It is the opinion of many profound geplaces in the neighbourhood go far to sane- ologists, that the western, mainland tion such a belief.
of Scotland, with its numerous islands
MEMORANDUMS OF A VIEW-HUNTER.
and promontories, were anciently unit- stances, a particular description might ed, forming a compact and undivided not be generally interesting. The continent; but that by tremendous deep chasms, however, exhibit some convulsions, produced by general as objects of mineralogical curiosity, and well as by partial earthquakes, a dis, the steep banks expose a series of aljunction of the primary structure was luvial stratification, illustrative of the effected, and occasioned that separation revolutions to which the soil and of islands from the mainland, and on surface of mountainous countries are the mainland that astonishing irregue liable. larity of coast, só indented with arms Having exhausted too much of your of the sea, which renders its navigation time, on a subject of little importance so intricate, but gives to the mineral, perhaps to your readers, we have only ogist an ample field of research, and to observe, that in pursuing similar to the painter an admirable display of objects of inquiry, sources of rational sublime scenery. - To the cause that amusement may be developed, which has produced such wonderful pheno- may ultimately lead to the acquisition mena, do we also attribute the reduce of knowledge and the prosecution of tion of ancient Lochearn.
useful science, while they must direct *The departure of the river from the the mind to the contemplation of that great level plain of Dalginross, the Power whose wisdom has ordered, and former bottom of the lake, is through whose omniscience has regulated, the a-narrow chasm, the sides of which magnificent and wonderful operations appear at one time to have been united, of nature, so constantly under our obas they are composed of the same servation.
DICALEDON. materials, and were disjoined by some Crieff, Aug. 1, 1817. of those convulsions of the earth, which, even of late years, have been so common in that vicinity. This disunion must have been sudden, though, from the very remote period at which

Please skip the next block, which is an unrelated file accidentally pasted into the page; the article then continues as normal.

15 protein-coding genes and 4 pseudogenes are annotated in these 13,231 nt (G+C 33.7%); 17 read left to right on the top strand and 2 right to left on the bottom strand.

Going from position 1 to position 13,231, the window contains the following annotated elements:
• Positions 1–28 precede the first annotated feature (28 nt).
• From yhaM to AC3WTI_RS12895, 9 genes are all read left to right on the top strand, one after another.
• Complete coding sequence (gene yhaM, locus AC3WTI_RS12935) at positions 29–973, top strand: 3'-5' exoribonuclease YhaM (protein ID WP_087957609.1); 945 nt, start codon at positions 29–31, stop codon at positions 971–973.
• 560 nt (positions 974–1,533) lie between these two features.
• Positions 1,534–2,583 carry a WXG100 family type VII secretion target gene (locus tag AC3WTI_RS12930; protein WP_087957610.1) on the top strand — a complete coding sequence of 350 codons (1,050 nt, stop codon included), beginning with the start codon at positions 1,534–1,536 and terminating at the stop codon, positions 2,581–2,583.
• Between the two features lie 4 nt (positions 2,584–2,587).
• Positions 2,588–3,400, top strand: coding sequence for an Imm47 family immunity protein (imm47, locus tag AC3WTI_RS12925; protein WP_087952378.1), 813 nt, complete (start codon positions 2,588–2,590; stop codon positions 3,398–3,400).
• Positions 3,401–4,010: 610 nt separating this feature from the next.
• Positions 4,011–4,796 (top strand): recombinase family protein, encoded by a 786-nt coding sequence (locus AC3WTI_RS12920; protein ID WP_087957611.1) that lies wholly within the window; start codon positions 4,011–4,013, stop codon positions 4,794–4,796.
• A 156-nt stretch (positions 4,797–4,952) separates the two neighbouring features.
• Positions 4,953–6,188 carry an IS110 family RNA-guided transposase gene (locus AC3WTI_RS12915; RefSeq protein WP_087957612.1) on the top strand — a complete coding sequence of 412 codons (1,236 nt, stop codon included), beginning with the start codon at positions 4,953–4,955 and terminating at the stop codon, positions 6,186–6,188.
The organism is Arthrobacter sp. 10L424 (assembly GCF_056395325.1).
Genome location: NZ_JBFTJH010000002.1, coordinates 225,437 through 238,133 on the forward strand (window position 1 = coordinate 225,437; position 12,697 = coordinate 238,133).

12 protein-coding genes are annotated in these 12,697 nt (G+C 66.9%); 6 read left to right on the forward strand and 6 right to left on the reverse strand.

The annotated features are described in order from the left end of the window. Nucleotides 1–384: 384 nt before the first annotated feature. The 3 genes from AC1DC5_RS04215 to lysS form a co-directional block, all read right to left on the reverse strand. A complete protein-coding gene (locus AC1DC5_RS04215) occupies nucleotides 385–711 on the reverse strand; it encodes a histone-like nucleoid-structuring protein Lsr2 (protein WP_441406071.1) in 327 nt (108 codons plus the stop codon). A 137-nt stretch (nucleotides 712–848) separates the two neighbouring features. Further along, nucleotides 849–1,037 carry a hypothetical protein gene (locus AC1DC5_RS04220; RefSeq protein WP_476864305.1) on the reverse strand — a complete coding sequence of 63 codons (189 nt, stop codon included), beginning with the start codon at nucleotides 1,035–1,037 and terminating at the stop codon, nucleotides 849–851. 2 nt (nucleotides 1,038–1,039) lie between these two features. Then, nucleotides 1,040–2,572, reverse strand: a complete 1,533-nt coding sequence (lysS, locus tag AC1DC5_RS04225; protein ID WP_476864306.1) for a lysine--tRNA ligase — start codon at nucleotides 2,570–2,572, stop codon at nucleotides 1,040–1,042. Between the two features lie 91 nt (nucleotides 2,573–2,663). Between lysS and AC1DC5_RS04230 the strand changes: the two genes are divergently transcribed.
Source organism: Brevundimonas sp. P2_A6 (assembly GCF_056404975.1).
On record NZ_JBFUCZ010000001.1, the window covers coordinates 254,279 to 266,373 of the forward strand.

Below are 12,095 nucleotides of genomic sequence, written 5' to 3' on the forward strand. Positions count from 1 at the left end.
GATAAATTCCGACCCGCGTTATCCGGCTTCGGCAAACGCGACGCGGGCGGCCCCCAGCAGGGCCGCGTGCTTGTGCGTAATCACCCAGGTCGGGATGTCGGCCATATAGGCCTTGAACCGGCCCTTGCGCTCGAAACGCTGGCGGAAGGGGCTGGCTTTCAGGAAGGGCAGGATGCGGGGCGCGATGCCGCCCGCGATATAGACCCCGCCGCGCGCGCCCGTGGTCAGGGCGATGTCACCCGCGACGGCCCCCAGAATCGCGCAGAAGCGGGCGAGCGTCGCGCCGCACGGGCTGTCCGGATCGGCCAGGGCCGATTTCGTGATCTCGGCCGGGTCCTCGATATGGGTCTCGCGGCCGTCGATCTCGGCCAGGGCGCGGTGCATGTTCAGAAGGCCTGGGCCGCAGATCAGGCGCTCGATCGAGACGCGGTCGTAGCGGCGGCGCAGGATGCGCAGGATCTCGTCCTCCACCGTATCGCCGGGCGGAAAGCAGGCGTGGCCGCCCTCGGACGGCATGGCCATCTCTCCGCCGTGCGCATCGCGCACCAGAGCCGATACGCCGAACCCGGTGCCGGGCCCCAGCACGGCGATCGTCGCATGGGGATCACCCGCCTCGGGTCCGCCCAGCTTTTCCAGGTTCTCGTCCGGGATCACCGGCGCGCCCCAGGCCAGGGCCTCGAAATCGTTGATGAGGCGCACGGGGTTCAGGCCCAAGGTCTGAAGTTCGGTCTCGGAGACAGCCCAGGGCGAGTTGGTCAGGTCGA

No III. we may believe it took place, no calamitous consequences as to human life could have happened, as the king
Calais. dom was probably not inhabited for Took a very cursory view of the many subsequent ages. By the sud- town, as I meant to return through den separation of this hill, the north it. Not so large as Dover. It has side of which was washed by the lake, very good market-place, or square, of an impetuous and irresistible discharge the country town sort: the streets are of water would be the consequence, tolerably wide and straight, and the which, forcing its way through a dif- houses respectable for a place of its ferent tract of country from the former size. It has an air and cast of the stream, must have carried every op- French towns; but I perceived less posing substance before it, and speedi- Frenchness, both in its buildings and ly have formed a new channel for its in the dress and manners of its inself. But this latter course, from pass- habitants, than in any other town in ing along a more enlarged plain than France. formerly, has produced considerable Indeed, in London, our women, alterations on the face of the country, since the peace, had so entirely abanwhich is evidently broken by deep doned their own simple and natural hollows that have been washed out by mode of graceful dress, and imitated the stream.
the late fantastic French style in so The river in the plain near Comrie burlesque a way, that, on crossing the has taken various channels after the water, I really began to imagine that ground was drained by the breaking simplicity in dress had changed counout of the water that anciently cover tries. I saw ornaments on the French ed it; and when it descends below side, I own, which it would have been Crieff, the whole low land is marked more truly ornamental to have been by the numerous courses it has pur- without; but, contrasting what I saw sued at different periods. To trace with the grotesque habiliments of our these windings is not an arduous un. London belles, I thought I had got dertaking ; but, excepting in a few in- again among a more natural kind of